VATICAN CITY – People should not look upon immigrants as problems, but as fellow brothers and sisters who can be valuable contributors to society, Pope Benedict XVI said.
The migration of peoples represents a chance “to highlight the unity of the human family and the value of welcoming, hospitality and love for one’s neighbor,” he said Nov. 9.
The pope spoke during an audience with participants of the Sixth World Congress on the Pastoral Care of Migrants and Refugees taking place Nov. 9-12 at the Vatican.
The pope underlined the dramatic difficulties many migrants face in their efforts to survive or improve living conditions for themselves and their families.
“The economic crisis, with the enormous growth in unemployment, diminishes the possibilities of employment and increases the number of those who aren’t able to find even unsteady work,” he said.
The economic divide between industrialized and poor countries continues to grow, he said, and many people have no choice but to leave their homeland in search of a living – even if it means accepting inhuman working conditions and experiencing great difficulties fitting in someplace new with different language, culture and rules.
Many immigrants today are fleeing “humanly unacceptable” living conditions, but they are not finding “the reception they hoped for elsewhere,” said the pope.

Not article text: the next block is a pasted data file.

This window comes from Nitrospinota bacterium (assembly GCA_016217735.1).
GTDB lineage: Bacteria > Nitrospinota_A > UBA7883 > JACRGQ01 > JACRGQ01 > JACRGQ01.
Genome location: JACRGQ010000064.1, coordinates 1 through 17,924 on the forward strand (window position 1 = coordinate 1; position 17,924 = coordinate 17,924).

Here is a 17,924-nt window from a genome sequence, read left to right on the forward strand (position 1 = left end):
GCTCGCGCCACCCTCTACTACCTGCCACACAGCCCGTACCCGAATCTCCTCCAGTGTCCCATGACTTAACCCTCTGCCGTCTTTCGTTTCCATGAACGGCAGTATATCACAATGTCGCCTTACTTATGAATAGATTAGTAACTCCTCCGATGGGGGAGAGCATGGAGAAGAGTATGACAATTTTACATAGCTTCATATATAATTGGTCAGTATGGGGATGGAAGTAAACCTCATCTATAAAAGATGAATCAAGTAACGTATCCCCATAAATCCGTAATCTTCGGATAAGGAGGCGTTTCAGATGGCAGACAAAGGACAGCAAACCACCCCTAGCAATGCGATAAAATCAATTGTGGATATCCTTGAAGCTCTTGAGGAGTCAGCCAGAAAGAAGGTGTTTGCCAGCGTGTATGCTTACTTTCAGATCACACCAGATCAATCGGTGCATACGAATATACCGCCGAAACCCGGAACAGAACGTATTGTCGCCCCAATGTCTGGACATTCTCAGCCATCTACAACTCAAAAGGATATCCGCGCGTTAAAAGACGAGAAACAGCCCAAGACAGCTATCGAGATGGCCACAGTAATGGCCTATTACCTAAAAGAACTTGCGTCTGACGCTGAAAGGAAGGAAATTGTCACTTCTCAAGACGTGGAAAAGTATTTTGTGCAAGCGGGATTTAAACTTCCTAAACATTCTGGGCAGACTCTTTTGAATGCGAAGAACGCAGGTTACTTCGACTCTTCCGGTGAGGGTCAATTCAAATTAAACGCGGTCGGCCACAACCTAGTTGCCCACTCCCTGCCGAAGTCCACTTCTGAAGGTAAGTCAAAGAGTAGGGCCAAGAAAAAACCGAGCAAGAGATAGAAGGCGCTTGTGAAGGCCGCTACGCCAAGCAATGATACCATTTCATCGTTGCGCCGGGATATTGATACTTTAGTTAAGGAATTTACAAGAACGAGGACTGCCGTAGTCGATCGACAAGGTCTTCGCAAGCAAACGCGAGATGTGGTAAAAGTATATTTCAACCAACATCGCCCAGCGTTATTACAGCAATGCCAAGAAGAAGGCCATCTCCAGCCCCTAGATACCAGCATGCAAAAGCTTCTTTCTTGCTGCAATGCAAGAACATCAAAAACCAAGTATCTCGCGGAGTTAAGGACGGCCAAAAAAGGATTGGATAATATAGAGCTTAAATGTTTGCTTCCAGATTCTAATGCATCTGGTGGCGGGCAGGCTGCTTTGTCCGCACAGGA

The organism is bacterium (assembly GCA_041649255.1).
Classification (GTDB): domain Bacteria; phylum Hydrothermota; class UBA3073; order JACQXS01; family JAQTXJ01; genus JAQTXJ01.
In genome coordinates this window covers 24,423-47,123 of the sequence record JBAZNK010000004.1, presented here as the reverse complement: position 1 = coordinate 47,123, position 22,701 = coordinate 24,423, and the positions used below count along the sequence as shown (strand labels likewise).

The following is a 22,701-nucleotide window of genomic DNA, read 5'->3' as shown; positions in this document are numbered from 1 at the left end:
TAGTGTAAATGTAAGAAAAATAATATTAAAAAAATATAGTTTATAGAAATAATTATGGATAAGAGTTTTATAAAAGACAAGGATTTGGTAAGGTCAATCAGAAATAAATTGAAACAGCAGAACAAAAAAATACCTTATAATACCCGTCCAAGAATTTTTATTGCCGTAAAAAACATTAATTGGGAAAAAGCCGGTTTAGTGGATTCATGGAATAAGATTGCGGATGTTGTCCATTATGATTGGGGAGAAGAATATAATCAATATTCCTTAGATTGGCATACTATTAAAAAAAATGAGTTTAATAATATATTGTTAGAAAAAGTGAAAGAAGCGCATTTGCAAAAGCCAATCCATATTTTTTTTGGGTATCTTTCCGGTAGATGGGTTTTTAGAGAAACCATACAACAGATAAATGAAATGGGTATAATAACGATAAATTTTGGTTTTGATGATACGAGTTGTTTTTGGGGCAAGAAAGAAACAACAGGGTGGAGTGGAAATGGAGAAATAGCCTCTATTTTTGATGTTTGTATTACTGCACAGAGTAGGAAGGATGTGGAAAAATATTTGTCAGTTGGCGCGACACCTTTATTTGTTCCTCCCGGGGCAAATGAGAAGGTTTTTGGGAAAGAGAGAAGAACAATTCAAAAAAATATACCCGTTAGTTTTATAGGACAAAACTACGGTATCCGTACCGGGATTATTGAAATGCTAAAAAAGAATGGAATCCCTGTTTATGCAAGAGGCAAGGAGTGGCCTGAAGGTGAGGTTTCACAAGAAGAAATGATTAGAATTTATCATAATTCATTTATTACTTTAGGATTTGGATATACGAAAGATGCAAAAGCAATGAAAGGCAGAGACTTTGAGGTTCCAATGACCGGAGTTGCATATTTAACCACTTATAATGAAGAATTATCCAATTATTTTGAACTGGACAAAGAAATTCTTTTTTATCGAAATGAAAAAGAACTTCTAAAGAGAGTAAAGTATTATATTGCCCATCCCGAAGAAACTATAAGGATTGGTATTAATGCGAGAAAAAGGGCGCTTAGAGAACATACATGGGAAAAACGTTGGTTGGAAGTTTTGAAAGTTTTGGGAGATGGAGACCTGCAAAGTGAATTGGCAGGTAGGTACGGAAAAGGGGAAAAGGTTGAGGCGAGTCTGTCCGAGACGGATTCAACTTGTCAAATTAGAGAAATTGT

Globalization means that working for the common good must extend beyond national borders, he said. True development comes through solidarity, addressing the unequal distribution of the world’s resources, “dialogue between cultures and respect for legitimate differences,” he said.
The pope said today’s phenomenon of world migration can offer that needed opportunity to meet new cultures, foster understanding between peoples, build peace and promote development that benefits all nations.
Christians must be open to listening to the word of God who calls people to imitate Christ in caring for others and to “never be tempted to despise and reject people who are different,” he said.
Conforming one’s life to Christ’s means seeing every man and woman as a brother or sister, children of the one God, he said.
This sense of brotherhood leads to being caring and hospitable toward others, especially those in need, he said.
“Every Christian community that is faithful to Jesus’ teachings cannot but feel respect and concern for all people … especially for those who find themselves in difficulty,” he said.
“This is why the church invites all Christians to open their hearts to migrants and their families knowing that they are not just a ‘problem,’ but are a ‘resource’ ” that can contribute to true development and the good of all people, he said.